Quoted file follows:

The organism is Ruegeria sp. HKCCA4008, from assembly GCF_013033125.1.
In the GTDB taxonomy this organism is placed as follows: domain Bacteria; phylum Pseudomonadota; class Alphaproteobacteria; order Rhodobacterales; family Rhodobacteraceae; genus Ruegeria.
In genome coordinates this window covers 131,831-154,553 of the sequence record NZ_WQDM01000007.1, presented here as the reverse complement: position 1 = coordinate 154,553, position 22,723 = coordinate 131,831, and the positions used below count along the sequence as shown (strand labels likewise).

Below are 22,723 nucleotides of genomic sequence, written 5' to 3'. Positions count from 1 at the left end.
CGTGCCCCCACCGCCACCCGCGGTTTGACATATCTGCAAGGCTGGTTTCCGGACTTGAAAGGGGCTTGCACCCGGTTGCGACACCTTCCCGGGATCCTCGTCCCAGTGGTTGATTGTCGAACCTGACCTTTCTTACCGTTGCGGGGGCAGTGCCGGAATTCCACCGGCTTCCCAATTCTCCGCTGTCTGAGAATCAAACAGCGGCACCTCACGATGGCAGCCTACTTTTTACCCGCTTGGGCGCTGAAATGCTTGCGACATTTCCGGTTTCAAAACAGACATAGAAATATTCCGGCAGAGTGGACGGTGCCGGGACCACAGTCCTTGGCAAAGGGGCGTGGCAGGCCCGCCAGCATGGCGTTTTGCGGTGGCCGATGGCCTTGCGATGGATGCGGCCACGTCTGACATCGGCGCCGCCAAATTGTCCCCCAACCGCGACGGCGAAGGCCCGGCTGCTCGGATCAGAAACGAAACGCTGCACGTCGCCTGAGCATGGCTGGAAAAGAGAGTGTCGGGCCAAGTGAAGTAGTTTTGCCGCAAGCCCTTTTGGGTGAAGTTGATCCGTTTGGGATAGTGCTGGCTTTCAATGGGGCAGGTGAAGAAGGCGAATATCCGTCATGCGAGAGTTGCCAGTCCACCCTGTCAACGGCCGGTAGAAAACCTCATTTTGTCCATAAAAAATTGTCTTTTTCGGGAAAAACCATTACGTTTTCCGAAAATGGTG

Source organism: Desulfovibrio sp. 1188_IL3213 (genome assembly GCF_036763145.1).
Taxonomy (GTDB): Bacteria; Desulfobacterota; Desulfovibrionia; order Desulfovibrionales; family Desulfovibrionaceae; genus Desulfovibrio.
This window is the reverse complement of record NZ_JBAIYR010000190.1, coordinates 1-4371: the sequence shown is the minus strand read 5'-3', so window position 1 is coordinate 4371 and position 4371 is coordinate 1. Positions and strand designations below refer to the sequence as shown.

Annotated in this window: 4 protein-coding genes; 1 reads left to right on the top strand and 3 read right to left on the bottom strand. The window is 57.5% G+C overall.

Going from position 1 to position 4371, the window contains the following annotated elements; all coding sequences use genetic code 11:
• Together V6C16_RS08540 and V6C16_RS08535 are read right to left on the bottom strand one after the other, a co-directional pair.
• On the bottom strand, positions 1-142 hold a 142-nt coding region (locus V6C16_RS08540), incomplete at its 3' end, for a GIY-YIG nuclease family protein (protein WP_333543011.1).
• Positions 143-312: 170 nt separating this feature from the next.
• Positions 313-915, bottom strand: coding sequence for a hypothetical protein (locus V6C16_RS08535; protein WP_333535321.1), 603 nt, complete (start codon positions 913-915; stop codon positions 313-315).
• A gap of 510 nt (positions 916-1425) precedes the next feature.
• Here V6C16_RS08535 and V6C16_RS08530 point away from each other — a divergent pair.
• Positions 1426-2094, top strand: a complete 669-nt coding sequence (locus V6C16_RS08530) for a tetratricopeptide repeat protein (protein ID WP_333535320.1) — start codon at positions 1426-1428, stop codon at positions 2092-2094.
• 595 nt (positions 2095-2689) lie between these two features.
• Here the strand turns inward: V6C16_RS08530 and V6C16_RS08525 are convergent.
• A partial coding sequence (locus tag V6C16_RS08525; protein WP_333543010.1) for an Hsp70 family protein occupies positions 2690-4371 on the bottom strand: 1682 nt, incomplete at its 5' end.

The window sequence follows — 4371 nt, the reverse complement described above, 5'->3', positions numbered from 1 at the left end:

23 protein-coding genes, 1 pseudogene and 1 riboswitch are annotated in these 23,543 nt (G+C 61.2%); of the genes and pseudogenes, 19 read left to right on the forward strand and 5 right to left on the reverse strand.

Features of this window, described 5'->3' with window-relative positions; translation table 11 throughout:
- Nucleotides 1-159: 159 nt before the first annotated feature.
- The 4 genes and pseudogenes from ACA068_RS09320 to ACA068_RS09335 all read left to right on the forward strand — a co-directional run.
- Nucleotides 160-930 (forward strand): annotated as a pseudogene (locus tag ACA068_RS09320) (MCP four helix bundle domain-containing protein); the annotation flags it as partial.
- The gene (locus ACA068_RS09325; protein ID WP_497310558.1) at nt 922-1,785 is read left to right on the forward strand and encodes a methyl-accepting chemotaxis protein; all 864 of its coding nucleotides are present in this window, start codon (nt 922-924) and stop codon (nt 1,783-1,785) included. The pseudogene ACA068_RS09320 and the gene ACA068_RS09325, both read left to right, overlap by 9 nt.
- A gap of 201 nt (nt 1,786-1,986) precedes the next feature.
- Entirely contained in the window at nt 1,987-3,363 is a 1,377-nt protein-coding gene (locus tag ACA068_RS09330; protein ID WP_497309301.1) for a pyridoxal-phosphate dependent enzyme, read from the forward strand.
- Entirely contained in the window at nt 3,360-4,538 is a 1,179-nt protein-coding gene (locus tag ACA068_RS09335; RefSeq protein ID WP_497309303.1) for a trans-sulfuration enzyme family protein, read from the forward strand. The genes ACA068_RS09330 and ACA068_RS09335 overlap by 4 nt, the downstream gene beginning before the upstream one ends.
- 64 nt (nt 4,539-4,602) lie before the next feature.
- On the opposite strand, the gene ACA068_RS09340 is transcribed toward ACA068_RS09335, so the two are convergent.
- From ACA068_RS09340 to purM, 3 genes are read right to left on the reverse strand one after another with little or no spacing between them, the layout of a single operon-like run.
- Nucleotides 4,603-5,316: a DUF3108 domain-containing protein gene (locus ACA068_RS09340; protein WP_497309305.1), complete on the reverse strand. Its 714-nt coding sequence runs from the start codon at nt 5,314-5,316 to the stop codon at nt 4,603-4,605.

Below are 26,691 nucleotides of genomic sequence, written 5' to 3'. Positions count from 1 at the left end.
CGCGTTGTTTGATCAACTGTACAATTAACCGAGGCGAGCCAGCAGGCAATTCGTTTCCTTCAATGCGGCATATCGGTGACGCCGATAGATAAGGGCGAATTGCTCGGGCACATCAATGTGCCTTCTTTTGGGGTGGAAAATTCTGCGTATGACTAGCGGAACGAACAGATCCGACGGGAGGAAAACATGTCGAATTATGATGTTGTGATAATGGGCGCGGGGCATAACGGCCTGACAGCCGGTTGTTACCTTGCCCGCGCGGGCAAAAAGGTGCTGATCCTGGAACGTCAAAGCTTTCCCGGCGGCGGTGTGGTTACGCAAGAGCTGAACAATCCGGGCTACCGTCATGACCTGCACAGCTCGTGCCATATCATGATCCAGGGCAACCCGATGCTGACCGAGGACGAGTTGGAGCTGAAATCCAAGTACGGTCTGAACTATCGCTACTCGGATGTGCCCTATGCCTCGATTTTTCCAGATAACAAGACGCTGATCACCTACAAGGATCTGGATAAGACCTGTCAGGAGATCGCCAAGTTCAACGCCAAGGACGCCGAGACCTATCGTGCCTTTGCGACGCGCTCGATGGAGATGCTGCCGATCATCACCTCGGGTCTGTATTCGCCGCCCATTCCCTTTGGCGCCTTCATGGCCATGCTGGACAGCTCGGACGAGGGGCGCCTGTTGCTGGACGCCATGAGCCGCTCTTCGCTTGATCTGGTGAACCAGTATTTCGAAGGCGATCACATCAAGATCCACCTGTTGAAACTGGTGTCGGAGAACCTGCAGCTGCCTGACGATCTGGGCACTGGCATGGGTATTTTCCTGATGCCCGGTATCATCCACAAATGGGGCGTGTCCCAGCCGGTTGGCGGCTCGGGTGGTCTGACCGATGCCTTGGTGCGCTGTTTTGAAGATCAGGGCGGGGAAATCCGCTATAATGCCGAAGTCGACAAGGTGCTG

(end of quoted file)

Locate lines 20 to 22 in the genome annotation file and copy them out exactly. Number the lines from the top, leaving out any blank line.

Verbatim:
• A partial coding sequence (locus tag V6C16_RS08525; protein WP_333543010.1) for an Hsp70 family protein occupies positions 2690-4371 on the bottom strand: 1682 nt, incomplete at its 5' end.

The window sequence follows — 4371 nt, the reverse complement described above, 5'->3', positions numbered from 1 at the left end:

23 protein-coding genes, 1 pseudogene and 1 riboswitch are annotated in these 23,543 nt (G+C 61.2%); of the genes and pseudogenes, 19 read left to right on the forward strand and 5 right to left on the reverse strand.